What does the new Ineos Grenadier off-roader have in common with a Tesla? At first glance, not much. Tesla challenges our notions of what’s possible and acceptable in a mass-market, electric, semi-autonomous car, and has quickly become a major global player, expecting to build nearly 2 million vehicles this year. The Grenadier is the very opposite. It’s a willfully anachronistic throwback to an older, simpler style of SUV, with a choice of two old-fashioned, pure combustion engines (though an EV will follow). And Ineos says it only needs to sell around 25,000 examples each year to make a profit.
But neither a Tesla or Grenadier would exist without a billionaire backer from outside the car industry; one who has a singular vision of the kind of car he wanted to make, and the funds and patience to cover the huge investment and inevitable costly delays involved. While Tesla has Elon Musk, Ineos’s founder is Sir Jim Ratcliffe who topped Britain’s rich list when his Ineos chemical group was at its peak valuation.
Sir Jim’s turn toward automotive was precipitated when, in 2016, Land Rover ceased production of its rudimentary but much-loved Defender off-roader with its separate ladder-frame chassis and beam axles. As the new Defender has a less rugged but more refined passenger-car-style monocoque chassis, Sir Jim, a keen fisherman, adventurer and collector of old Land Rovers, figured that there would still be a market for a simple, tough and affordable 4×4.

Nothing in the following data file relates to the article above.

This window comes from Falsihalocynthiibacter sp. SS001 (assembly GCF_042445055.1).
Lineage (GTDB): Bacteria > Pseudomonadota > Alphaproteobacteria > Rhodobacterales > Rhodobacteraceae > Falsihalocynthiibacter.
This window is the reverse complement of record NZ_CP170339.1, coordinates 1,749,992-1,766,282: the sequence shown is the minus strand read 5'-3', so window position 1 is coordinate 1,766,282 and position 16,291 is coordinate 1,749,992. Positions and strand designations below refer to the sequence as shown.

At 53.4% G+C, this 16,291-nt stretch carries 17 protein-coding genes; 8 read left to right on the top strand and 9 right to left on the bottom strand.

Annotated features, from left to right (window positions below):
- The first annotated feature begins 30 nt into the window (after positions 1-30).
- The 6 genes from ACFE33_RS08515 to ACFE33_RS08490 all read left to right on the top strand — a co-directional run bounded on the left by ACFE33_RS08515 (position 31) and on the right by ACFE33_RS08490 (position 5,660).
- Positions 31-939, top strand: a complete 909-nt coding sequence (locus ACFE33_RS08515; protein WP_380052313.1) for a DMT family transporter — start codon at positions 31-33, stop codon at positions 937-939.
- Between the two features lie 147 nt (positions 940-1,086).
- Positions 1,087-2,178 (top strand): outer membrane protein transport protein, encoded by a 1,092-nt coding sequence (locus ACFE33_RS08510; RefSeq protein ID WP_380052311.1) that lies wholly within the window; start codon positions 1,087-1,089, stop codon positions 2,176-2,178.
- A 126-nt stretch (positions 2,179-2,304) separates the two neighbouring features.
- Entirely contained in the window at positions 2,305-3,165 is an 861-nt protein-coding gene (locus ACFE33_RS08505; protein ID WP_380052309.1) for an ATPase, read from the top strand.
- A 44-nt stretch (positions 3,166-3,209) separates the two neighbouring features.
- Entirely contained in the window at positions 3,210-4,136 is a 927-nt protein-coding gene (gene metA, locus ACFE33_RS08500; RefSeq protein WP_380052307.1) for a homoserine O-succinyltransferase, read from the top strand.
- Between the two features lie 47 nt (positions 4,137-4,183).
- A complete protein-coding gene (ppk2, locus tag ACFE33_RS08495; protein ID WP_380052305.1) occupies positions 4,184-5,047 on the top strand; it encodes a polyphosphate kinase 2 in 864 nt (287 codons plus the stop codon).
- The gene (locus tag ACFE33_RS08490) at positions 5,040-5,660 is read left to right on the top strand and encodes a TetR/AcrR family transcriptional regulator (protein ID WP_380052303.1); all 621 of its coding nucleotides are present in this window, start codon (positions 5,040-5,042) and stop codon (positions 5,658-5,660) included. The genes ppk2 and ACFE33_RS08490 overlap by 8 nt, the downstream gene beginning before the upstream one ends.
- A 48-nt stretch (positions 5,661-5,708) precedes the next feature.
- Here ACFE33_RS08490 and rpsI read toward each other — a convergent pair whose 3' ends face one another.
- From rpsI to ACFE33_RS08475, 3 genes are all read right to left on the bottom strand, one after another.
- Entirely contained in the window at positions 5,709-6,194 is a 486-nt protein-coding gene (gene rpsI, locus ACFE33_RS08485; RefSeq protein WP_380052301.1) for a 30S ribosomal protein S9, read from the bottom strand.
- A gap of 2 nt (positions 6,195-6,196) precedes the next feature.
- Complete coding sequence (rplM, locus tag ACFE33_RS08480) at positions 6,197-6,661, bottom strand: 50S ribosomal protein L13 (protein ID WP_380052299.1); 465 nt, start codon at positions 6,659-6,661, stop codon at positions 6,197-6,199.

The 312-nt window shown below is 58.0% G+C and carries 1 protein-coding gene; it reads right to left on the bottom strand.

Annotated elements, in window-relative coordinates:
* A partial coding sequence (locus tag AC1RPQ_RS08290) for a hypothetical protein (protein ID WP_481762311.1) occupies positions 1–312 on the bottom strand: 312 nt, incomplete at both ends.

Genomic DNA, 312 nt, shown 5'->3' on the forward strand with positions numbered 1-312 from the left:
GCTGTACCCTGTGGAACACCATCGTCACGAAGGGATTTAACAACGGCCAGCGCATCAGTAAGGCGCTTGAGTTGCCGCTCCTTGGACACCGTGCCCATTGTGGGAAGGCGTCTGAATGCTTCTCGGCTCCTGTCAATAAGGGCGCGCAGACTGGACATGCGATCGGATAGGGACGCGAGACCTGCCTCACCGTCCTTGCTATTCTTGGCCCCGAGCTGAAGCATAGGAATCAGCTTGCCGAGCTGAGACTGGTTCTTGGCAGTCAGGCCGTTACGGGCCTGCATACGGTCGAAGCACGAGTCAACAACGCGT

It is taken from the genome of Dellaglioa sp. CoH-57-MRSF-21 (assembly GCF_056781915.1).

He tried to buy the tooling for the old Defender to keep it alive, but Land Rover declined, so Sir Jim decided to build his own after a few beers in his London pub, an establishment from which his car takes its name. Unsurprisingly, the Grenadier ended up looking a lot like the old Defender, and Land Rover’s unsuccessful lawsuits, the pandemic and the supply chain crisis mean we’ve only just driven a car first announced six years ago almost to the day.
Before we get into what it’s like to drive the Grenadier, you might be asking why Robb Report is covering a basic, working all-terrain vehicle which is likely to have an entry price of around $65,000 when deliveries start in the US. But this type of SUV has often enjoyed a desirability beyond its price. The late Queen Elizabeth II and her husband Prince Philip were the old Defender’s most famous customers, commissioning a series of subtle, stylish and bespoke cars in dark or lovat greens.
The conceptually similar Mercedes-Benz G-Wagen started life as a simple (if exceptionally well-made) tool for soldiers and explorers, but has surprised even its maker by staying in production for half a century and becoming the urban ride of choice for the young and very well-heeled, with the 577 hp G63 starting at $179,000. Mercedes sold over 40,000 G-Wagens last year: if the Grenadier can recreate a fraction of G-Class cachet and credibility, it might sell its target 25,000 cars quickly, and be able to shift its price point upwards.